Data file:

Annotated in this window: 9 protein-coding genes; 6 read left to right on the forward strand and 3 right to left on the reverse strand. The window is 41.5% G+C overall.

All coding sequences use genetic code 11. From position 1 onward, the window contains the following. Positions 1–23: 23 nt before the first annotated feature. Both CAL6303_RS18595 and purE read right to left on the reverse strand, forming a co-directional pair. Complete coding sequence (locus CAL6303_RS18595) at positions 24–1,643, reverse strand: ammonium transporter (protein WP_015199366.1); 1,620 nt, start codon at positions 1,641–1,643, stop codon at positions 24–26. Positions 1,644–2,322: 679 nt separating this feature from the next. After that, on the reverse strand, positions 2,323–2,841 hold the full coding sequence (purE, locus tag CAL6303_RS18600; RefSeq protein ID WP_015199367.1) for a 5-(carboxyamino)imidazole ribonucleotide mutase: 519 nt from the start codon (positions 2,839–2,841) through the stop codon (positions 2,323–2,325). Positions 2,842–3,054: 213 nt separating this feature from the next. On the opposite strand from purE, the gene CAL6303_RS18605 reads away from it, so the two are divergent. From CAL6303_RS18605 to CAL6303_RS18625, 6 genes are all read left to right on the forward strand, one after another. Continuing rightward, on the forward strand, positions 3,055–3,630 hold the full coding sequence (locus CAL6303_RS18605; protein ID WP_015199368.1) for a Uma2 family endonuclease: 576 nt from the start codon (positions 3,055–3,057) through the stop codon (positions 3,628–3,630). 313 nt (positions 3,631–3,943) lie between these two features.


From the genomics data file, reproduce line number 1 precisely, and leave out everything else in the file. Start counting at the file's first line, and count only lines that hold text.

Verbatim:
Annotated in this window: 9 protein-coding genes; 6 read left to right on the forward strand and 3 right to left on the reverse strand. The window is 41.5% G+C overall.